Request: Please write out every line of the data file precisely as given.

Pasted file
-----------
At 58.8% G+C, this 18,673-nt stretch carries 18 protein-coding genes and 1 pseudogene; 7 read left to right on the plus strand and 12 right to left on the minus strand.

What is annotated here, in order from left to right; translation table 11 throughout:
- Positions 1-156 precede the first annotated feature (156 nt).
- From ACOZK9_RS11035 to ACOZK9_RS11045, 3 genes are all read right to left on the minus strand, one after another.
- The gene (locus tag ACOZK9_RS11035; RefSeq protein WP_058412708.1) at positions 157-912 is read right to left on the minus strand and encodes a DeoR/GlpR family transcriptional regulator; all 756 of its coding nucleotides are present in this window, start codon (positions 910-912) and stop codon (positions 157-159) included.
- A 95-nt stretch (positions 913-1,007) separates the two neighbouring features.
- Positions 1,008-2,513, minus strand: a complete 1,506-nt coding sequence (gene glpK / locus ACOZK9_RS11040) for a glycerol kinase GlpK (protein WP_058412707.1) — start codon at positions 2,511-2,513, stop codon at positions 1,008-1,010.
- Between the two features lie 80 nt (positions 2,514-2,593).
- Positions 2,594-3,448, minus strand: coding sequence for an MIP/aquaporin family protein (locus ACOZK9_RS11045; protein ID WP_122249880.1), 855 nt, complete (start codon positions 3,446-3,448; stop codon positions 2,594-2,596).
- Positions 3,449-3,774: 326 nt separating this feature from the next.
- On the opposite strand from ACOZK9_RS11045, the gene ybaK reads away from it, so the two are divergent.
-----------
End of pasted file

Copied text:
At 58.8% G+C, this 18,673-nt stretch carries 18 protein-coding genes and 1 pseudogene; 7 read left to right on the plus strand and 12 right to left on the minus strand.

What is annotated here, in order from left to right; translation table 11 throughout:
- Positions 1-156 precede the first annotated feature (156 nt).
- From ACOZK9_RS11035 to ACOZK9_RS11045, 3 genes are all read right to left on the minus strand, one after another.
- The gene (locus tag ACOZK9_RS11035; RefSeq protein WP_058412708.1) at positions 157-912 is read right to left on the minus strand and encodes a DeoR/GlpR family transcriptional regulator; all 756 of its coding nucleotides are present in this window, start codon (positions 910-912) and stop codon (positions 157-159) included.
- A 95-nt stretch (positions 913-1,007) separates the two neighbouring features.
- Positions 1,008-2,513, minus strand: a complete 1,506-nt coding sequence (gene glpK / locus ACOZK9_RS11040) for a glycerol kinase GlpK (protein WP_058412707.1) — start codon at positions 2,511-2,513, stop codon at positions 1,008-1,010.
- Between the two features lie 80 nt (positions 2,514-2,593).
- Positions 2,594-3,448, minus strand: coding sequence for an MIP/aquaporin family protein (locus ACOZK9_RS11045; protein ID WP_122249880.1), 855 nt, complete (start codon positions 3,446-3,448; stop codon positions 2,594-2,596).
- Positions 3,449-3,774: 326 nt separating this feature from the next.
- On the opposite strand from ACOZK9_RS11045, the gene ybaK reads away from it, so the two are divergent.